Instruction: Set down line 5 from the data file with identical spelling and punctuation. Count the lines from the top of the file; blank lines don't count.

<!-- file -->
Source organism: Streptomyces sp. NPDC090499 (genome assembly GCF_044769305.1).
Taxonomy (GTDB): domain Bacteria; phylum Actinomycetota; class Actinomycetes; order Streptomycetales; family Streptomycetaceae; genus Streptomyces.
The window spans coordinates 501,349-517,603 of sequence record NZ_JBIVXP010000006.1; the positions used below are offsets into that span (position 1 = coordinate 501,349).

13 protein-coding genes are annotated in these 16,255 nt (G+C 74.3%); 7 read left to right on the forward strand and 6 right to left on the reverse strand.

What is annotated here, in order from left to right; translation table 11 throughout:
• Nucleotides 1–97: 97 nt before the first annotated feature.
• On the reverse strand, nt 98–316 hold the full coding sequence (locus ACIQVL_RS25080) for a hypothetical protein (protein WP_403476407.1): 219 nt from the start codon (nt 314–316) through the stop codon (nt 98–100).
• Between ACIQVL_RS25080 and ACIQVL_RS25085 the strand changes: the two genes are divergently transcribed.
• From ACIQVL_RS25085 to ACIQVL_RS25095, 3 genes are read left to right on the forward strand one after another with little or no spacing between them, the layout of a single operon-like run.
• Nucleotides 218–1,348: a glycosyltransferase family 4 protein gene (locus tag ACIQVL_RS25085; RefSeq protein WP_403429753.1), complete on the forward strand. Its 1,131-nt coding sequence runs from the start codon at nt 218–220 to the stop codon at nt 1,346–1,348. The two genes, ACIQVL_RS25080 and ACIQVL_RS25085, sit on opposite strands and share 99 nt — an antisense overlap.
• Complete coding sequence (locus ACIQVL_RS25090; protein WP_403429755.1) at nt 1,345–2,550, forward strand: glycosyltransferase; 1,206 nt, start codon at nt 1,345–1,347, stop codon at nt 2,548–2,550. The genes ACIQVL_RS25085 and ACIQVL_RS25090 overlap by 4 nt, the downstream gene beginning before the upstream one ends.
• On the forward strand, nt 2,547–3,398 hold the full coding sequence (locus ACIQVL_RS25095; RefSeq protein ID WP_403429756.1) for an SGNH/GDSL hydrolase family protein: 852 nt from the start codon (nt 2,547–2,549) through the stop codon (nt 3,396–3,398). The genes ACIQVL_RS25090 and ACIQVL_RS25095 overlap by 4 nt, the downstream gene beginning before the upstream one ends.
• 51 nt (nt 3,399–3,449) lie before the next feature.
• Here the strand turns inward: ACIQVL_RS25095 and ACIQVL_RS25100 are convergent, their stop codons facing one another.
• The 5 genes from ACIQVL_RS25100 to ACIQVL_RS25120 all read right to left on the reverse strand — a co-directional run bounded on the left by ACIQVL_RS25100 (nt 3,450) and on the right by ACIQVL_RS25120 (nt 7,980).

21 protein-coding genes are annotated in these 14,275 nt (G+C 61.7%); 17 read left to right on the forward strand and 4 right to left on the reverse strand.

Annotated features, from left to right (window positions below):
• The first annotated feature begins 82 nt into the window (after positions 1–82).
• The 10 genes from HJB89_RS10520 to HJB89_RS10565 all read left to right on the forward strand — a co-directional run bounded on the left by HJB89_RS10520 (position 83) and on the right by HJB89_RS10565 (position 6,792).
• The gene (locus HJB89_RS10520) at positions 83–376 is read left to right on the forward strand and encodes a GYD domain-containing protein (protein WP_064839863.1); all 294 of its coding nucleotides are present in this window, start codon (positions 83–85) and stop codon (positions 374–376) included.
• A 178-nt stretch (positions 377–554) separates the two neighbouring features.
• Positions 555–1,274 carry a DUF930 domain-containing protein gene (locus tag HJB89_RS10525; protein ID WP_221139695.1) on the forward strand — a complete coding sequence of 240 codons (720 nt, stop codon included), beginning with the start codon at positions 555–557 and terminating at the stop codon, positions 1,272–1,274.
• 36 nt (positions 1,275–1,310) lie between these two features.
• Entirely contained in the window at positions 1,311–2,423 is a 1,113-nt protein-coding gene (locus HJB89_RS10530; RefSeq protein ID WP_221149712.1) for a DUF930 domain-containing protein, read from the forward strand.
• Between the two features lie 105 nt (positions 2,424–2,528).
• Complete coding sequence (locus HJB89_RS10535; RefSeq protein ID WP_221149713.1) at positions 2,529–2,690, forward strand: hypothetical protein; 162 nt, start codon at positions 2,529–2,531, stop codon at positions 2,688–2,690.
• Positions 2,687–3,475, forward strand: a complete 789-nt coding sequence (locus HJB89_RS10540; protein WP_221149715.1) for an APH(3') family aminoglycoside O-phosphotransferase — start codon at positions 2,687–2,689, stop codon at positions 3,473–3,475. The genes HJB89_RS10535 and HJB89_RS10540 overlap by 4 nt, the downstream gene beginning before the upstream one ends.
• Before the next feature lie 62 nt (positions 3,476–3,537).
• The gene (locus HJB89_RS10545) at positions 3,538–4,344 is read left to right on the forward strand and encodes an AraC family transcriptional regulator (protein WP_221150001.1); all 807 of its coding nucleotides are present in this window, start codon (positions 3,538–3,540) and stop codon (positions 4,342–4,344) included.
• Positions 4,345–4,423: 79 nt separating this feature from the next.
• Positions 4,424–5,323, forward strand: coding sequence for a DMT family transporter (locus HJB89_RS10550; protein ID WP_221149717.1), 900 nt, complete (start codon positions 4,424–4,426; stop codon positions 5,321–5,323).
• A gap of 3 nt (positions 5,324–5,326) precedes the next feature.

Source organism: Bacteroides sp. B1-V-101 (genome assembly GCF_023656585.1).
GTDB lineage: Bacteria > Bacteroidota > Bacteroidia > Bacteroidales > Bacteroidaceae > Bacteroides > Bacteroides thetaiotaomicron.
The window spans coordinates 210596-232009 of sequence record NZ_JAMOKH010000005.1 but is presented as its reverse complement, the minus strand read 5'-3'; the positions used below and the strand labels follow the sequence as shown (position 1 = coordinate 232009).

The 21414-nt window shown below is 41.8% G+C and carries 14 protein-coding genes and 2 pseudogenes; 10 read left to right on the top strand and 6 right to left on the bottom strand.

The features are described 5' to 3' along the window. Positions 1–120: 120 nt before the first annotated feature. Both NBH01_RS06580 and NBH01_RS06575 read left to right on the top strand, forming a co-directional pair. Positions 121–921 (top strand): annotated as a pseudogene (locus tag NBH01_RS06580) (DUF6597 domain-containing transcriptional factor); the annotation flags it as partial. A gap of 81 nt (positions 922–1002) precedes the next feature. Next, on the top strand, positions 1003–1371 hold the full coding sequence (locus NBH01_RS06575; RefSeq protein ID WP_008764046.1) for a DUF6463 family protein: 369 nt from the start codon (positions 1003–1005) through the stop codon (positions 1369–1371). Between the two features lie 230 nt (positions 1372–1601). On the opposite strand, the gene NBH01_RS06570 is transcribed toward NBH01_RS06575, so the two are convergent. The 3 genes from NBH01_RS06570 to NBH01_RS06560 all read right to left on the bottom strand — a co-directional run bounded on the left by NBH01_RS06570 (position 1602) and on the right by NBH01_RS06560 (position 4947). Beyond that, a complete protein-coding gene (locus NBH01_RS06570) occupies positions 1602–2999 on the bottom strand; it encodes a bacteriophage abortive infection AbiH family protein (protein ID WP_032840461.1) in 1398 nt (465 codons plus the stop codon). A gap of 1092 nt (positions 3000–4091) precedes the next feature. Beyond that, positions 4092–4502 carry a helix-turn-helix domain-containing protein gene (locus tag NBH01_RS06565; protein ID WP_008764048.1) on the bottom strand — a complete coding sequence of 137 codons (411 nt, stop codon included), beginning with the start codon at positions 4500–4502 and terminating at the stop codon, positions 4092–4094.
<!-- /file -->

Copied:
What is annotated here, in order from left to right; translation table 11 throughout: